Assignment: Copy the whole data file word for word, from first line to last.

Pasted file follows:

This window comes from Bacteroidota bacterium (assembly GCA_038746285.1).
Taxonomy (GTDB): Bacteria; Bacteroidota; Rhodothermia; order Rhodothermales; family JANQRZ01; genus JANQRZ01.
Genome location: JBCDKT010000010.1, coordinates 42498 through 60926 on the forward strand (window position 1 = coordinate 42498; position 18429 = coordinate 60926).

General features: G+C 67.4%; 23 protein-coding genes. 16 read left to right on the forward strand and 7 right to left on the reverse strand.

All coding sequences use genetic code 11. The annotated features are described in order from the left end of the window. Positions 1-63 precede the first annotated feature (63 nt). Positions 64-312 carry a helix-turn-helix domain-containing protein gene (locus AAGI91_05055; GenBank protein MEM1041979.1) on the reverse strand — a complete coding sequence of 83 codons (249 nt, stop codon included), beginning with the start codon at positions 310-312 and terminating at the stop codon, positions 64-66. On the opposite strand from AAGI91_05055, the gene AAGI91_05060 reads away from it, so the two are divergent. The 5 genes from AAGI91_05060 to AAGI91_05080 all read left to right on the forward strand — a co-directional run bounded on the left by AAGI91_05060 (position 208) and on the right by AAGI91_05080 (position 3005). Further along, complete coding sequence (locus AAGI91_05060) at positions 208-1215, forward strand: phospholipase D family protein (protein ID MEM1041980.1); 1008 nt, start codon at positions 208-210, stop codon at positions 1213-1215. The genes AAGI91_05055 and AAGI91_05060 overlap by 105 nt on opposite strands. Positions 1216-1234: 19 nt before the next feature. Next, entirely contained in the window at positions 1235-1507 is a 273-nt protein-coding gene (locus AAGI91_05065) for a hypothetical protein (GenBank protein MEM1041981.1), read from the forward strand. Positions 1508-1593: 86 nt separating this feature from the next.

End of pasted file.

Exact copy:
This window comes from Bacteroidota bacterium (assembly GCA_038746285.1).
Taxonomy (GTDB): Bacteria; Bacteroidota; Rhodothermia; order Rhodothermales; family JANQRZ01; genus JANQRZ01.
Genome location: JBCDKT010000010.1, coordinates 42498 through 60926 on the forward strand (window position 1 = coordinate 42498; position 18429 = coordinate 60926).

General features: G+C 67.4%; 23 protein-coding genes. 16 read left to right on the forward strand and 7 right to left on the reverse strand.

All coding sequences use genetic code 11. The annotated features are described in order from the left end of the window. Positions 1-63 precede the first annotated feature (63 nt). Positions 64-312 carry a helix-turn-helix domain-containing protein gene (locus AAGI91_05055; GenBank protein MEM1041979.1) on the reverse strand — a complete coding sequence of 83 codons (249 nt, stop codon included), beginning with the start codon at positions 310-312 and terminating at the stop codon, positions 64-66. On the opposite strand from AAGI91_05055, the gene AAGI91_05060 reads away from it, so the two are divergent. The 5 genes from AAGI91_05060 to AAGI91_05080 all read left to right on the forward strand — a co-directional run bounded on the left by AAGI91_05060 (position 208) and on the right by AAGI91_05080 (position 3005). Further along, complete coding sequence (locus AAGI91_05060) at positions 208-1215, forward strand: phospholipase D family protein (protein ID MEM1041980.1); 1008 nt, start codon at positions 208-210, stop codon at positions 1213-1215. The genes AAGI91_05055 and AAGI91_05060 overlap by 105 nt on opposite strands. Positions 1216-1234: 19 nt before the next feature. Next, entirely contained in the window at positions 1235-1507 is a 273-nt protein-coding gene (locus AAGI91_05065) for a hypothetical protein (GenBank protein MEM1041981.1), read from the forward strand. Positions 1508-1593: 86 nt separating this feature from the next.